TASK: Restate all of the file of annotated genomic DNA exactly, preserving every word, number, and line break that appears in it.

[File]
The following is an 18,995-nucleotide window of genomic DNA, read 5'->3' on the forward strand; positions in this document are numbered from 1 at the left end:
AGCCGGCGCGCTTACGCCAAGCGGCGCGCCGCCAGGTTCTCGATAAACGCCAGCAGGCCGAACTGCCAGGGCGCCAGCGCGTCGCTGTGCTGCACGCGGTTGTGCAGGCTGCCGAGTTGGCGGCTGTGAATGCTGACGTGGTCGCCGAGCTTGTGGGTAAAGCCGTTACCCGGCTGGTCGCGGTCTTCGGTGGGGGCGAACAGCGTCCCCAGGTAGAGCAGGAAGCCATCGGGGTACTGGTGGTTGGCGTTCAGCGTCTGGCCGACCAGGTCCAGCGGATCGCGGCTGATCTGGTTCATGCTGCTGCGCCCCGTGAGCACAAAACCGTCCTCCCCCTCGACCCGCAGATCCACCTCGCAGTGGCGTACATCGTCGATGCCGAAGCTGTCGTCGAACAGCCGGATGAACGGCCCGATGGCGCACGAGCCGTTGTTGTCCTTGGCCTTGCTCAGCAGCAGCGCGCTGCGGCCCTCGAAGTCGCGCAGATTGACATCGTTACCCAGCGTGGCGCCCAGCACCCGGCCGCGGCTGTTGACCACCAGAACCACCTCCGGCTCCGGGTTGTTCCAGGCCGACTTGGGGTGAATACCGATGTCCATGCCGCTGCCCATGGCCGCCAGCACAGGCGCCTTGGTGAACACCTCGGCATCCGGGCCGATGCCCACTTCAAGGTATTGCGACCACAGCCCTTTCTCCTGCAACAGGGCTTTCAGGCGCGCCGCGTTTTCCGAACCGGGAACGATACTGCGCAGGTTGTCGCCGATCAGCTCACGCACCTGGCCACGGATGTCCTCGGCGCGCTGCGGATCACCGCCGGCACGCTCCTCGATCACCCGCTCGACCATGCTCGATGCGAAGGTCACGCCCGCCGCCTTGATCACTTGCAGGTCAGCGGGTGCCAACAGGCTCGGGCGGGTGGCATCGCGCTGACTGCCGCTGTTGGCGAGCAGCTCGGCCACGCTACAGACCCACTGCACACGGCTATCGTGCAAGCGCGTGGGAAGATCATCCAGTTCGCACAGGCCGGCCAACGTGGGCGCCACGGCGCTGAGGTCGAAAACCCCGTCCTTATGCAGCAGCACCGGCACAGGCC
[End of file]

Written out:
The following is an 18,995-nucleotide window of genomic DNA, read 5'->3' on the forward strand; positions in this document are numbered from 1 at the left end:
AGCCGGCGCGCTTACGCCAAGCGGCGCGCCGCCAGGTTCTCGATAAACGCCAGCAGGCCGAACTGCCAGGGCGCCAGCGCGTCGCTGTGCTGCACGCGGTTGTGCAGGCTGCCGAGTTGGCGGCTGTGAATGCTGACGTGGTCGCCGAGCTTGTGGGTAAAGCCGTTACCCGGCTGGTCGCGGTCTTCGGTGGGGGCGAACAGCGTCCCCAGGTAGAGCAGGAAGCCATCGGGGTACTGGTGGTTGGCGTTCAGCGTCTGGCCGACCAGGTCCAGCGGATCGCGGCTGATCTGGTTCATGCTGCTGCGCCCCGTGAGCACAAAACCGTCCTCCCCCTCGACCCGCAGATCCACCTCGCAGTGGCGTACATCGTCGATGCCGAAGCTGTCGTCGAACAGCCGGATGAACGGCCCGATGGCGCACGAGCCGTTGTTGTCCTTGGCCTTGCTCAGCAGCAGCGCGCTGCGGCCCTCGAAGTCGCGCAGATTGACATCGTTACCCAGCGTGGCGCCCAGCACCCGGCCGCGGCTGTTGACCACCAGAACCACCTCCGGCTCCGGGTTGTTCCAGGCCGACTTGGGGTGAATACCGATGTCCATGCCGCTGCCCATGGCCGCCAGCACAGGCGCCTTGGTGAACACCTCGGCATCCGGGCCGATGCCCACTTCAAGGTATTGCGACCACAGCCCTTTCTCCTGCAACAGGGCTTTCAGGCGCGCCGCGTTTTCCGAACCGGGAACGATACTGCGCAGGTTGTCGCCGATCAGCTCACGCACCTGGCCACGGATGTCCTCGGCGCGCTGCGGATCACCGCCGGCACGCTCCTCGATCACCCGCTCGACCATGCTCGATGCGAAGGTCACGCCCGCCGCCTTGATCACTTGCAGGTCAGCGGGTGCCAACAGGCTCGGGCGGGTGGCATCGCGCTGACTGCCGCTGTTGGCGAGCAGCTCGGCCACGCTACAGACCCACTGCACACGGCTATCGTGCAAGCGCGTGGGAAGATCATCCAGTTCGCACAGGCCGGCCAACGTGGGCGCCACGGCGCTGAGGTCGAAAACCCCGTCCTTATGCAGCAGCACCGGCACAGGCC